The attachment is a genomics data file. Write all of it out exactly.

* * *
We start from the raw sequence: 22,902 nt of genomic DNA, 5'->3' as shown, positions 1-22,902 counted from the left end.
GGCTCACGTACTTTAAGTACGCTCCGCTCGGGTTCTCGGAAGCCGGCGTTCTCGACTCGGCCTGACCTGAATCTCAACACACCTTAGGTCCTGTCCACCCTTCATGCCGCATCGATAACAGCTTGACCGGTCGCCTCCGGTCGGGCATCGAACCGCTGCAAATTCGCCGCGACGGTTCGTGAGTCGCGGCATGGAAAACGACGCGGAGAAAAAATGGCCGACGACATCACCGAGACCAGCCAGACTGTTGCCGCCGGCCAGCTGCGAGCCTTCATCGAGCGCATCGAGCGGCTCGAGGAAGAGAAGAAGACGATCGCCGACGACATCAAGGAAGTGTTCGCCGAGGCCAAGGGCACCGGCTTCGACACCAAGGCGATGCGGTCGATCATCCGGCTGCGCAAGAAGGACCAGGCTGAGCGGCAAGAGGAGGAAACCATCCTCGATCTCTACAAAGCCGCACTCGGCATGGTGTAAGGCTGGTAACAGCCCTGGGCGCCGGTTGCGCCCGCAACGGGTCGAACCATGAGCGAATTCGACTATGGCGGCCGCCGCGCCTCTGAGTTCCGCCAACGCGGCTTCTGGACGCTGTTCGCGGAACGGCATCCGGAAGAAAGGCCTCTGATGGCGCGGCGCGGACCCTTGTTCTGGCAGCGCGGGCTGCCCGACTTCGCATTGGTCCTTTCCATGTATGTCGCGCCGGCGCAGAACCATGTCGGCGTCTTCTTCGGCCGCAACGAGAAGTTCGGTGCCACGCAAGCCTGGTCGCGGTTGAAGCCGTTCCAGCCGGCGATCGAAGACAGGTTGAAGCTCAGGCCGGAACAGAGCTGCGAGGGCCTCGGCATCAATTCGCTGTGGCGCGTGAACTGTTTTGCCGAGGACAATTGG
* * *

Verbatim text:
We start from the raw sequence: 22,902 nt of genomic DNA, 5'->3' as shown, positions 1-22,902 counted from the left end.
GGCTCACGTACTTTAAGTACGCTCCGCTCGGGTTCTCGGAAGCCGGCGTTCTCGACTCGGCCTGACCTGAATCTCAACACACCTTAGGTCCTGTCCACCCTTCATGCCGCATCGATAACAGCTTGACCGGTCGCCTCCGGTCGGGCATCGAACCGCTGCAAATTCGCCGCGACGGTTCGTGAGTCGCGGCATGGAAAACGACGCGGAGAAAAAATGGCCGACGACATCACCGAGACCAGCCAGACTGTTGCCGCCGGCCAGCTGCGAGCCTTCATCGAGCGCATCGAGCGGCTCGAGGAAGAGAAGAAGACGATCGCCGACGACATCAAGGAAGTGTTCGCCGAGGCCAAGGGCACCGGCTTCGACACCAAGGCGATGCGGTCGATCATCCGGCTGCGCAAGAAGGACCAGGCTGAGCGGCAAGAGGAGGAAACCATCCTCGATCTCTACAAAGCCGCACTCGGCATGGTGTAAGGCTGGTAACAGCCCTGGGCGCCGGTTGCGCCCGCAACGGGTCGAACCATGAGCGAATTCGACTATGGCGGCCGCCGCGCCTCTGAGTTCCGCCAACGCGGCTTCTGGACGCTGTTCGCGGAACGGCATCCGGAAGAAAGGCCTCTGATGGCGCGGCGCGGACCCTTGTTCTGGCAGCGCGGGCTGCCCGACTTCGCATTGGTCCTTTCCATGTATGTCGCGCCGGCGCAGAACCATGTCGGCGTCTTCTTCGGCCGCAACGAGAAGTTCGGTGCCACGCAAGCCTGGTCGCGGTTGAAGCCGTTCCAGCCGGCGATCGAAGACAGGTTGAAGCTCAGGCCGGAACAGAGCTGCGAGGGCCTCGGCATCAATTCGCTGTGGCGCGTGAACTGTTTTGCCGAGGACAATTGG